Yet when that situation arose, after the fall of the previous Netanyahu government, the Court ordered the Knesset speaker to convene the plenum to choose a successor. He resigned rather than do so. In another case, the Court added four more categories of persons eligible for citizenship to the Citizenship Law, effectively rewriting the statute.

In his discussions of statutory intent, Barak showed scant interest in the legislative intent of MKs, focusing instead on the “objective intent” of the law, by which he means what the law should have said. The judge’s task is to “bridge the gap between law and society” and to ensure that the law fits harmoniously with the “spirit or values of the legal system as a whole,” according to Barak.

The first goal, observes Posner, is barely intelligible — Isn’t the statute the law, not just an intermediary to the law? — and the second requires the judge to interpret statutes in light of his personal ideal legal system, since in reality no legal system has a unitary spirit or common set of values.

Current Court President Esther Hayut proved herself a full-fledged devotee of her predecessor in a speech shortly before ascending to her current role. She described the judge’s task not as applying the law but rather one of bridging “the gap between the law and what is right.”

“Discovering the secret… ‘spice’ [for doing so] is perhaps one of the greatest tasks that lies before us as judges,” she said. In short, the High Court judges are not bound by the law, in a positivist sense, but also must determine what is right or just. Whatever the nature of the “secret spice” for doing so, it lies in the realm of the judge’s subjective opinions.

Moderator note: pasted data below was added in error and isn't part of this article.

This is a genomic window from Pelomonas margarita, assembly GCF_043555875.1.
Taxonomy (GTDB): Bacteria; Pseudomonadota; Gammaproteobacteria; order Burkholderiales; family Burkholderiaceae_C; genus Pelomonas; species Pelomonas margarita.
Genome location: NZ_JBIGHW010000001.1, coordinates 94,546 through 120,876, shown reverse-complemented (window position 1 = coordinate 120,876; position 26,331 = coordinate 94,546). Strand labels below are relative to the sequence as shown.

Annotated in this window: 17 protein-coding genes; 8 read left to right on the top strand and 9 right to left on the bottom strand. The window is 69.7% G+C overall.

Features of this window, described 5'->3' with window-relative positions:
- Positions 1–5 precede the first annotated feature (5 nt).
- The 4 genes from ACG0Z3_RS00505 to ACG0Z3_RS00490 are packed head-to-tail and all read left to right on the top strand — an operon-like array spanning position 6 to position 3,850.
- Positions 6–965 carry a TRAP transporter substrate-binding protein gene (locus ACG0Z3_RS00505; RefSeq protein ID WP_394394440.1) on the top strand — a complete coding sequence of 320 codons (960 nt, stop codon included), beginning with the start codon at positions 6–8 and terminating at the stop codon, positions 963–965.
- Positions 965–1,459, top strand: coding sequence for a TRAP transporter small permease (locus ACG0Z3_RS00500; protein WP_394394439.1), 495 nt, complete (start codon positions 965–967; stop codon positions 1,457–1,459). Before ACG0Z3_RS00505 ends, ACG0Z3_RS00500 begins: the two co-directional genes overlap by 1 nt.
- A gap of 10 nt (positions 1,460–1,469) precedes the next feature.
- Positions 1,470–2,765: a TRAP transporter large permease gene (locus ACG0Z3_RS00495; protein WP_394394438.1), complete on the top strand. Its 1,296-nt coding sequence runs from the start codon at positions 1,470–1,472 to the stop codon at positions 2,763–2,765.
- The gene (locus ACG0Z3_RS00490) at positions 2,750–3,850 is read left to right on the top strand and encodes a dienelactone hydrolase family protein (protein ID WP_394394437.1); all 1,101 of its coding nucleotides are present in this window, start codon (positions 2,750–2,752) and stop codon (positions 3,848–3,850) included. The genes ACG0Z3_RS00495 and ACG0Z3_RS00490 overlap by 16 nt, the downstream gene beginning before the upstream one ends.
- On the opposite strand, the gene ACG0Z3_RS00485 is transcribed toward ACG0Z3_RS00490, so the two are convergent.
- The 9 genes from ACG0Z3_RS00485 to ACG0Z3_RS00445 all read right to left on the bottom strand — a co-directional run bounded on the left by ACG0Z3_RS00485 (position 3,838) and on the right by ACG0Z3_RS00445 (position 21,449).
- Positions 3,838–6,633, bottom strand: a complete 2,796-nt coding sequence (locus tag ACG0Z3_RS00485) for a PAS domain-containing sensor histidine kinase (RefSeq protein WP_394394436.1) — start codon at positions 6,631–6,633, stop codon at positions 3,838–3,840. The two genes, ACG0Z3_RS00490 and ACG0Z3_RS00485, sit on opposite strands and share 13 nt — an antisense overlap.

American judges, writes Posner, distinguish between their personal opinions of the wisdom of a particular statute and its constitutionality. But following Barak’s reasonableness test for all government actions (“put simply... an unreasonable act is an unlawful act”), it would be very hard to tell whether a judgment of unconstitutionality by a High Court of Barak acolytes “is anything more than the judges’ opinion that it was a dumb statute they would not have voted for if they were legislators.”

OVER THREE DECADES, Barak created an Israeli judicial system that maximized the power of the Israeli High Court under his leadership. His success made him a venerated figure in elite law schools around the world, for he had shown the way for judges to rule without the messy business of having to convince hundreds of thousands, if not millions, of less enlightened beings of the wisdom of their choices.

In his writings, Barak describes a world in which “every human behavior is subject to a legal norm.... There is no act to which the law does not apply.” His determined efforts to expand the jurisdiction of the Court, by doing away with traditional common law doctrines of standing and justiciability, follow directly from that vision.